Breed-Specific Legislation: What Is It and How Does It Affect Me?

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This Breed-Specific Legislation (BSL) guide is for new or future dog owners who are considering a specific breed of canine. BSL is a ham-fisted attempt to regulate or outright ban certain dog breeds with the goal of decreasing dog attacks on people and other animals. It is ham-fisted because it does not actually address the problem of dangerous dogs. In fact, it is more discriminatory than it is helpful in any way. Right off the bat, we'd like to state that we do not support BSL, and neither do animal organizations like the ASPCA and the Humane Society. If you stop reading by this sentence, at least know that, and also know that BSL is not scientifically backed.

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However, BSL is a fact in quite a few states, and it is important for all new dog owners to know whether it affects them.

The best way to get the most up-to-date information on BSL is through the BSL Census, a map that is constantly being updated.

Commonly banned breeds

Certain breeds of dog are banned via BSL simply because of the way the breed looks. The Michigan State University College of Law explains, "Breed Specific Legislation (BSL) is defined as a law or statute that equates the qualities of a dangerous dog with a certain breed, and bans or restricts certain breeds based on identity, not behavior of a specific animal. This type of legislation does not make concessions for those members of the breed who are valuable assets to their communities, such as therapy dogs, assistance dogs, or advanced trained dogs such as drug dogs and search and rescue dogs." Perhaps the main problem with BSL is that it does not make any exceptions for the banned or restricted breeds. In this way, it becomes particularly discriminatory against the breed. It does not matter whether the individual dog has committed any offense – BSL decides that it must be banned or restricted because of the way it looks or because its breed has a "reputation" for being "dangerous." Your individual dog may be perfectly well-behaved and not a threat in any way, (or simply be a reactive dog or maybe be a little stressed) and yet BSL will not take this into account. That is one of the reasons why it is being fought by dog owners, animal rights organizations, and animal advocates.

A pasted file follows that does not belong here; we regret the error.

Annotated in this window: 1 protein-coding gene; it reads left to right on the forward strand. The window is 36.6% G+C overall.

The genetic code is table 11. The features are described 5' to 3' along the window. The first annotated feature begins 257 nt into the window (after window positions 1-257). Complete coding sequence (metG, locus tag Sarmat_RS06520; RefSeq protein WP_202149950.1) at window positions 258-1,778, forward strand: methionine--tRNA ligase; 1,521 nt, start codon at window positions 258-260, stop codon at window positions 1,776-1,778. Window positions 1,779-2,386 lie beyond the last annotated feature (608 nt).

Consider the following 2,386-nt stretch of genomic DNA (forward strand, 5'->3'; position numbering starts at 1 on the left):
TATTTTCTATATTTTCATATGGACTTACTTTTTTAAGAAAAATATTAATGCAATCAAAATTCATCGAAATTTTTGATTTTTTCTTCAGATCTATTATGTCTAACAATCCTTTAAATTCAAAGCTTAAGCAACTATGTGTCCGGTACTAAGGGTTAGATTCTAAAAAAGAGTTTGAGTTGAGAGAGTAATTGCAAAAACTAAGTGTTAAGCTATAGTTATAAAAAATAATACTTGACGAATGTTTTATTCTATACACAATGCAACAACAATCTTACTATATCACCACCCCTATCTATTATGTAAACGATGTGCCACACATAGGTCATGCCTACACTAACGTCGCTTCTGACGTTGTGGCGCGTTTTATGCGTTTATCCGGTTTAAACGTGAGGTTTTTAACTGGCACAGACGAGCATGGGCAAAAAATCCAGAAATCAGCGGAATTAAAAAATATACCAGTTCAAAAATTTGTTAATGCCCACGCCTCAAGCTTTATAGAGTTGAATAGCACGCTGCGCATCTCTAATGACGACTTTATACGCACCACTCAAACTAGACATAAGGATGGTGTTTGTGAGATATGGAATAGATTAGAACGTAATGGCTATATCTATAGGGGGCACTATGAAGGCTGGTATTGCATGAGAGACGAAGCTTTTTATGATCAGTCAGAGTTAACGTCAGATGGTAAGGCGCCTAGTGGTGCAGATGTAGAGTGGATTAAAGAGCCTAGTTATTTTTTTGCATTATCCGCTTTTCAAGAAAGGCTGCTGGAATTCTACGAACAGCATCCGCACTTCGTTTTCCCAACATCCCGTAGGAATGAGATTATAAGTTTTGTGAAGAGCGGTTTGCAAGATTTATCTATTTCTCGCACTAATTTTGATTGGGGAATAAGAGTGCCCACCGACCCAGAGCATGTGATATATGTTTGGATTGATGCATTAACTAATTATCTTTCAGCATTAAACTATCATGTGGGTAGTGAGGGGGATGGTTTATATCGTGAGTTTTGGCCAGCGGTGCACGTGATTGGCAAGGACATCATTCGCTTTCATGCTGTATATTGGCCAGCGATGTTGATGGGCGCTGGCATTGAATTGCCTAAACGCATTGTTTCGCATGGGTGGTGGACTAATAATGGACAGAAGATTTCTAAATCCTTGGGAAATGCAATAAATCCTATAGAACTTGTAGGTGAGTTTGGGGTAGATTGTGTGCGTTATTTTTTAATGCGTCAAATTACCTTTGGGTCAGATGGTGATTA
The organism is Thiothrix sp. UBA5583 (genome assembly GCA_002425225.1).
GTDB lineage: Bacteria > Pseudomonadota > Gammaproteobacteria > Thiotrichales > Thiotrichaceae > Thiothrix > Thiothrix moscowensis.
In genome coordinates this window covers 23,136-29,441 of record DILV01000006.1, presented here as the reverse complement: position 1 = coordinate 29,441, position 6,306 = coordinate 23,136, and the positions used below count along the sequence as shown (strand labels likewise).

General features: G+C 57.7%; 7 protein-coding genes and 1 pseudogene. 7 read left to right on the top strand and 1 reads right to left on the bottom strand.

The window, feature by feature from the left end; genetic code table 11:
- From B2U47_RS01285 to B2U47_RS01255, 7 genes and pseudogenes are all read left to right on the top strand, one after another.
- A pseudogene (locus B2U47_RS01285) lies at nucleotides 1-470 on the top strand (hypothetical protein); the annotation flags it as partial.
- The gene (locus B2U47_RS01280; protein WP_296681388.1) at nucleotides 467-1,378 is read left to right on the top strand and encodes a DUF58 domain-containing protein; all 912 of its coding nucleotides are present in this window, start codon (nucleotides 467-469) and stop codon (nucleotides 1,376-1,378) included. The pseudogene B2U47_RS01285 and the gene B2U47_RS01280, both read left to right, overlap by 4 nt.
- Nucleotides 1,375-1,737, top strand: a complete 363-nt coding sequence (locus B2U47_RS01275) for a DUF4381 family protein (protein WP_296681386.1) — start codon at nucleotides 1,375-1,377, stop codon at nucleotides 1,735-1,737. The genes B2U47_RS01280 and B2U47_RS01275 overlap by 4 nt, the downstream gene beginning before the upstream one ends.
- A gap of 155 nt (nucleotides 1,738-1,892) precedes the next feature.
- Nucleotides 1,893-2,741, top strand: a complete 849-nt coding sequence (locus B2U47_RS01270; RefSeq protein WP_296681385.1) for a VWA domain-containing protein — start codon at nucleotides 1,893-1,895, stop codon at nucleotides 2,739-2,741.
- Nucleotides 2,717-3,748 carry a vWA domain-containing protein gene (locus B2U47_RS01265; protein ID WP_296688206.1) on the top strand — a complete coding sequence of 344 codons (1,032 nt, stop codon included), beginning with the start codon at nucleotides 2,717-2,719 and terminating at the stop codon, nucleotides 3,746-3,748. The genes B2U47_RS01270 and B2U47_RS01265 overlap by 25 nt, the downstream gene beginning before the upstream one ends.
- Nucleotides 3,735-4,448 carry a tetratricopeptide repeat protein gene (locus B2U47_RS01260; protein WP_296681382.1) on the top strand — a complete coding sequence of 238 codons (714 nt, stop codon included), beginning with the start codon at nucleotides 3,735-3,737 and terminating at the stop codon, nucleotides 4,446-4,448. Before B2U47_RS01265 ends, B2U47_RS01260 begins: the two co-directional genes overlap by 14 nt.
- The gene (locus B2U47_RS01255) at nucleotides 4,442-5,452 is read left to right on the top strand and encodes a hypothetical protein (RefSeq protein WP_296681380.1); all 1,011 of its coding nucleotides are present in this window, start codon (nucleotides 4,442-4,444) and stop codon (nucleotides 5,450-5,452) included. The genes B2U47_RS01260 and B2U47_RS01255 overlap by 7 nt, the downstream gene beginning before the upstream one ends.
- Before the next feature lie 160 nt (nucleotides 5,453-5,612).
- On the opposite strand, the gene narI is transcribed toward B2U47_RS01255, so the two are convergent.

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Here are the most commonly banned breeds via BSL:

  • Pit Bull
  • Bullmastiff
  • American Staffordshire Terrier
  • Belgian Malinois
  • Dogo Argentino
  • Doberman Pinscher
  • Cane Corso
  • German Shepherd
  • Rottweiler
  • Alaskan Malamute
  • Siberian Husky
  • Presa Canario
  • Bull Terrier
  • Staffordshire Bull Terrier
  • Wolf Hybrids
  • American Bulldog
  • Akita
  • Chow Chow

History of BSL

Breed-specific legislation initially came into being in the early 1980s. It was a knee-jerk reaction to several fatalities that occurred following attacks by certain dogs. The goal of these laws was to identify which breeds were "inherently dangerous" to people and other animals. Breed-specific legislation also varies in severity. In some bans, certain breeds are banned from areas like public parks and beaches. Other laws or statutes ban certain breeds altogether from specific towns or cities.

Breed-specific restrictions

Some breed-specific laws can include restrictions instead of outright bans. Some of them include: muzzling the dog in public, spaying or neutering the dog, containing the dog in a specified kennel with features like concrete floors and chain link walls, keeping a dog on a specific sized leash, purchasing liability insurance of a predetermined amount, hanging signs that say "vicious dog" at the place of residence.

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States that enforce BSL, and where there is no legislation that prohibits BSL:

  • Washington
  • Oregon
  • Idaho
  • Montana
  • North Dakota
  • Wyoming
  • Nebraska
  • Kansas
  • Iowa
  • Missouri
  • Arkansas
  • New Mexico
  • Louisiana
  • Wisconsin
  • Michigan
  • Indiana
  • Ohio
  • West Virginia
  • Kentucky
  • Tennessee
  • Mississippi
  • Alabama
  • Georgia
  • North Carolina
  • South Carolina
  • Maryland
  • Delaware
  • Vermont

States with some laws that prohibit BSL from being enforced, but some cases are allowed:

  • California
  • Colorado
  • Illinois
  • Florida

States with no BSL:

  • Nevada
  • Utah
  • Arizona
  • Texas
  • Oklahoma
  • South Dakota
  • Minnesota
  • Virginia
  • Pennsylvania
  • Connecticut
  • Rhode Island
  • Massachusetts
  • New Hampshire
  • Maine
  • Alaska
  • Hawaii
  • New Jersey
  • New York
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In conclusion

Researchers agree that BSL and breed bans do not actually address the underlying issue of dog bites or attacks, but of course all dog owners need to be aware of existing laws or restrictions in their area.

The good news is that BSL is on the decline because more and more people are becoming aware of its ineffectiveness. Not only is BSL ineffective and useless, it also drives perfectly good dogs out of their homes and into shelters, taking up space and resources that can go to dogs that are actually homeless and in need of help. The national trend is leaning towards repealing breed-specific legislation, with states actually passing legislation to preempt municipalities, local governments, from passing BSL.

If you're interested, you can look for resources in your area to help fight against BSL.

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